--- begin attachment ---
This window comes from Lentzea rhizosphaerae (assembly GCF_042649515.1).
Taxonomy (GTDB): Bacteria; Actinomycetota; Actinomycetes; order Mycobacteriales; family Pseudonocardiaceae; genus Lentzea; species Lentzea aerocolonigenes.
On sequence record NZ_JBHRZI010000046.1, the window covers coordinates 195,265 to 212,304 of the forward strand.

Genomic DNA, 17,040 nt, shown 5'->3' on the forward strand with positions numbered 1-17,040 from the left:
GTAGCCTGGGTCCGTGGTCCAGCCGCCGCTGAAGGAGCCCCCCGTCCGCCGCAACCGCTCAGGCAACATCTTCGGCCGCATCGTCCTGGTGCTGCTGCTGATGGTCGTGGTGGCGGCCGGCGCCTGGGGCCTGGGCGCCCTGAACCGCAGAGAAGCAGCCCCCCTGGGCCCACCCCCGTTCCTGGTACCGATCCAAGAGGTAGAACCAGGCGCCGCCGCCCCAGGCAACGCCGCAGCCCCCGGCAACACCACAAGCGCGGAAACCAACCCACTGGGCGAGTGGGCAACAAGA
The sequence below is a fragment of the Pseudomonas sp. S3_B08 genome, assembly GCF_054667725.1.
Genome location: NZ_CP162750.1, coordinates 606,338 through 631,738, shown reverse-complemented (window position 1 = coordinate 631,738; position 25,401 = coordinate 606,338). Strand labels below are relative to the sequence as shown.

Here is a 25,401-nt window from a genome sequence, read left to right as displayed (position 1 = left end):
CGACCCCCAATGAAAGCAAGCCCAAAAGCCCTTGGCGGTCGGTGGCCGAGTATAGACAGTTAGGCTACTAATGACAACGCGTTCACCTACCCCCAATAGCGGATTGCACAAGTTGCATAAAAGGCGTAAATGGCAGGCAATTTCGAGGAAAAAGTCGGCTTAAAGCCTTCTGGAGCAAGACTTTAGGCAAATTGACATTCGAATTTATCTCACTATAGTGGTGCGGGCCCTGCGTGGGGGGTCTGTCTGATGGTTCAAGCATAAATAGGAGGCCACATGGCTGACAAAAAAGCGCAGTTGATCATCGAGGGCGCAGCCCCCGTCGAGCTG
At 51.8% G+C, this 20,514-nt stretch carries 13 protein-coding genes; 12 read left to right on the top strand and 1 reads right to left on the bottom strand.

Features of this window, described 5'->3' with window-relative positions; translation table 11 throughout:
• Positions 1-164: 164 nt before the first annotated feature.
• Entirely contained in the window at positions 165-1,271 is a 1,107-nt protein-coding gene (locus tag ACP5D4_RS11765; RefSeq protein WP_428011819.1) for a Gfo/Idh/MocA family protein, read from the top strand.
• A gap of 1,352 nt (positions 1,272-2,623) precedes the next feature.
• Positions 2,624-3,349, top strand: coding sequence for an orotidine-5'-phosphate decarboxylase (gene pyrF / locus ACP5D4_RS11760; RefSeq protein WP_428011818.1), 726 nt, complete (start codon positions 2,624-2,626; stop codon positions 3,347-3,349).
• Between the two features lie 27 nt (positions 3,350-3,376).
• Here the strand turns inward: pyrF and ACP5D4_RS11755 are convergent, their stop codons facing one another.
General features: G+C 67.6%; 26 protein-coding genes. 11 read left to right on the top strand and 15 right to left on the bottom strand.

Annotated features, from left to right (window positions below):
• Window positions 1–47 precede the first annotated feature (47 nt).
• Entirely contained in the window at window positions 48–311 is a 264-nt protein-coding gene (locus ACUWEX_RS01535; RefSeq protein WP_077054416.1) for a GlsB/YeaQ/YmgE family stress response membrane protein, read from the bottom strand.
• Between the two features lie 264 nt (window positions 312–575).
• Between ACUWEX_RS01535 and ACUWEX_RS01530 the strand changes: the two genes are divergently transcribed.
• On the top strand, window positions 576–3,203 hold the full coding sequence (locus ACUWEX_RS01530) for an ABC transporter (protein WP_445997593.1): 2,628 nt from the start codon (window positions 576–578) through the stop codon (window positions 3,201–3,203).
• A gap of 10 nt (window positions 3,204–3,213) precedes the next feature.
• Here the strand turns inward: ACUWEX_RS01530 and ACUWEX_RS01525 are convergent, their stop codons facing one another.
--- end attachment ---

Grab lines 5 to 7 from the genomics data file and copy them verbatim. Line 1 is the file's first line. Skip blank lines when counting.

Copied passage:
GTAGCCTGGGTCCGTGGTCCAGCCGCCGCTGAAGGAGCCCCCCGTCCGCCGCAACCGCTCAGGCAACATCTTCGGCCGCATCGTCCTGGTGCTGCTGCTGATGGTCGTGGTGGCGGCCGGCGCCTGGGGCCTGGGCGCCCTGAACCGCAGAGAAGCAGCCCCCCTGGGCCCACCCCCGTTCCTGGTACCGATCCAAGAGGTAGAACCAGGCGCCGCCGCCCCAGGCAACGCCGCAGCCCCCGGCAACACCACAAGCGCGGAAACCAACCCACTGGGCGAGTGGGCAACAAGA
The sequence below is a fragment of the Pseudomonas sp. S3_B08 genome, assembly GCF_054667725.1.
Genome location: NZ_CP162750.1, coordinates 606,338 through 631,738, shown reverse-complemented (window position 1 = coordinate 631,738; position 25,401 = coordinate 606,338). Strand labels below are relative to the sequence as shown.